How Healthy Is Your Spine?
Most of us don’t give that much thought to the health of our spine, but we really should. If you have scoliosis, then you’re probably more in tune with your spine than most people. With more than three million new cases in the U.S. every year, scoliosis is quite common. Not familiar with scoliosis? It’s when the spine is curved sideways. Symptoms include back pain, fatigue, muscle spasms, and uneven hips and shoulders.
Want to keep your spine healthy?Here Are Three Basic Healthy Spine Tips
Lift right. It’s very easy to twist the wrong way and damage your spine if you don’t use proper form when lifting an object. Here’s how to lift correctly, according to NINDS: Stand as close to the object as you can, and use your legs and knees rather than your back or upper body to pull up the item. It will help if you bend your knees so your arms are at the same height as the item. Keep your head down and back straight. If the item is heavy, don’t try to lift it yourself — get help.
Sleep tight. Sleeping well is important to your overall health. Your body needs a good night’s sleep to repair itself. Sleep on your side, not your stomach: Sleeping on your stomach puts too much pressure on your spine. Sleeping on your side also reduces upper airway collapse, helping to prevent sleep apnea symptoms and give you a better night’s rest, according to the National Heart, Lung, and Blood Institute. Invest in a supportive mattress as well as a pillow that promotes proper alignment of your neck. Be sure to turn your mattress regularly so that it wears evenly.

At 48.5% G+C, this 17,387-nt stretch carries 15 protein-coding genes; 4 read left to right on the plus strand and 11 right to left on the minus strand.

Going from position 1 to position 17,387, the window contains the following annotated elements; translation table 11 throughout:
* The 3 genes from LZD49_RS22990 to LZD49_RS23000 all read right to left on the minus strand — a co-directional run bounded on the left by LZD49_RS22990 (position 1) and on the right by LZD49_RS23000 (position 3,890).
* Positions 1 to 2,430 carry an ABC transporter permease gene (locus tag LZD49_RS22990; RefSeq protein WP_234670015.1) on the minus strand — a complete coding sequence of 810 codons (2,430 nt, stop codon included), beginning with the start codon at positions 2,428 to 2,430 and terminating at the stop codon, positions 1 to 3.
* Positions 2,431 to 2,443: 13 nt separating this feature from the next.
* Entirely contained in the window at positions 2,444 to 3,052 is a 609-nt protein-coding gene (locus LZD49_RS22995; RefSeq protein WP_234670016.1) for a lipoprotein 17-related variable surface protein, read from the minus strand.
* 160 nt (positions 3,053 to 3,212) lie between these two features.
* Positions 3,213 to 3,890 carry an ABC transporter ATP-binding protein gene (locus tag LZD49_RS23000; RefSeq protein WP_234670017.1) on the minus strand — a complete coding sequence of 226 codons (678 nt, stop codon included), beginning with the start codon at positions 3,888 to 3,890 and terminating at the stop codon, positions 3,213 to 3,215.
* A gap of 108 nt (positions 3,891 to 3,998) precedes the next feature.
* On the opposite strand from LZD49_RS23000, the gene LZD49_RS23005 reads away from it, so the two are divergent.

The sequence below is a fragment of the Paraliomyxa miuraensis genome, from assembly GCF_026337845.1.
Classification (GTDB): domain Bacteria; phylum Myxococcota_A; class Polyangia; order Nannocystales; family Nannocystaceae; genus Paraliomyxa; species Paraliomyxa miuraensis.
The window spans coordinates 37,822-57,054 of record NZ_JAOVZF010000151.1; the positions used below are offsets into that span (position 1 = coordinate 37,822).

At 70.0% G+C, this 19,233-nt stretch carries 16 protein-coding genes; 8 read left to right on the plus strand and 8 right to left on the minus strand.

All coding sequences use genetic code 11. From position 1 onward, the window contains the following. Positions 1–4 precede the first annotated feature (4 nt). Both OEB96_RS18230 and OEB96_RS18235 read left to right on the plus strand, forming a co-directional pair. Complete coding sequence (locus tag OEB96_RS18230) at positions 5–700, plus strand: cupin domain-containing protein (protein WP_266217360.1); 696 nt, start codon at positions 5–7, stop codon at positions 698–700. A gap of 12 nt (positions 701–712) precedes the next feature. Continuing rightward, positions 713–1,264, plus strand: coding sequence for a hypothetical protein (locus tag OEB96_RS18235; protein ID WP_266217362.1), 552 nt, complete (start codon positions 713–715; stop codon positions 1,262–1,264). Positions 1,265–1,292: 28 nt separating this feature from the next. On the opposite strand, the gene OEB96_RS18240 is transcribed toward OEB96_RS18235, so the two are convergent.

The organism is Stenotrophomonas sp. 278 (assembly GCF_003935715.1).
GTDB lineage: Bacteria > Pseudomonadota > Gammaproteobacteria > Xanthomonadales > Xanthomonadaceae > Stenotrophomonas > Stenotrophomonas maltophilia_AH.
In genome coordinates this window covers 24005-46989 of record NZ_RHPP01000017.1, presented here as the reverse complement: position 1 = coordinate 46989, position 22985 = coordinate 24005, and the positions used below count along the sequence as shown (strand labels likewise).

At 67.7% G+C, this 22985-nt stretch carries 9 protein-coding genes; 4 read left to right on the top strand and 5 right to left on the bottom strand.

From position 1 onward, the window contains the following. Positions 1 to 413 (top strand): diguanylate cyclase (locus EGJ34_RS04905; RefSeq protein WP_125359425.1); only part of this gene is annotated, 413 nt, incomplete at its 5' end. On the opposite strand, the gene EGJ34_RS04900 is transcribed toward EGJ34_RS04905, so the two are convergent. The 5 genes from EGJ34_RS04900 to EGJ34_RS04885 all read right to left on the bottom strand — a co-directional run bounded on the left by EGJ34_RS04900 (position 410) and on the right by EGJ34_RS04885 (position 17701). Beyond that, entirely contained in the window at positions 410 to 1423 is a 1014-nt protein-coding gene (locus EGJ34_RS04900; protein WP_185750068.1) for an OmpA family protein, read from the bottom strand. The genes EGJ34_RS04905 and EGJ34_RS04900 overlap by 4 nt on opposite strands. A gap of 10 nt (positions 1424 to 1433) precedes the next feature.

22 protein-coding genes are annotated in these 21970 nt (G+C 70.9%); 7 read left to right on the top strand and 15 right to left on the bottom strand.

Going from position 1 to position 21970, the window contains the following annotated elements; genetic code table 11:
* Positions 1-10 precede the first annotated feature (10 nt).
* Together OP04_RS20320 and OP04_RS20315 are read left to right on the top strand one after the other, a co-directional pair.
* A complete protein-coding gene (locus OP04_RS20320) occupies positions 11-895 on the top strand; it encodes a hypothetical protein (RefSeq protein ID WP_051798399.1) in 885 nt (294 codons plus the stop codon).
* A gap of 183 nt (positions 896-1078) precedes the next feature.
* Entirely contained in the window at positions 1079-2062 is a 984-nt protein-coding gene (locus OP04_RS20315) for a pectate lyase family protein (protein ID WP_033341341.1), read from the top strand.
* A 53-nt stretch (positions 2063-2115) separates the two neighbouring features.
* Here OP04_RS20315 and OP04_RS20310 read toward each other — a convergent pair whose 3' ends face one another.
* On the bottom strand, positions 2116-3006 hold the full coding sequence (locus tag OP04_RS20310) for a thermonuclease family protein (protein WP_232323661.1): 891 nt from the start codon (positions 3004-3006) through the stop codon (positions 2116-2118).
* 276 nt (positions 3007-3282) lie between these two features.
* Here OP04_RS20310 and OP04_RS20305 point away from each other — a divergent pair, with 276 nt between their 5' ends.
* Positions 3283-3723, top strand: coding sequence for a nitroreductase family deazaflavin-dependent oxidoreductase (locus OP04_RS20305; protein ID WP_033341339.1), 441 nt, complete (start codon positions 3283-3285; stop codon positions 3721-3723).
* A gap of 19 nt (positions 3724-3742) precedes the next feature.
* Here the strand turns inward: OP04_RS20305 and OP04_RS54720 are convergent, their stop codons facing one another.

Stretch out. Keeping flexible helps maintain normal joint function and a good range of motion. It also reduces the risk of injury. If you start your day with a few good stretches, it can not only be invigorating, but can also promote spinal health.
As with most health conditions, scoliosis can range from mild to very severe. Some patients have one curve (C-shaped curvature) in their spine while others have two curves (S-shaped curvature). Patients with severe scoliosis may even have three or four curves.
Furthermore, there are four types of scoliosis:
infantile (occurs at birth to three years old);
juvenile (occurs between ages 4-9);
adolescent (occurs between ages 10-18); and
adult (18 and older). Scoliosis is manageable, but it’s best to start receiving treatment as soon as it’s detected, especially if the person is 23 or younger. The reason for this is because our bones ossify (a fancy term for “harden”) as we become older.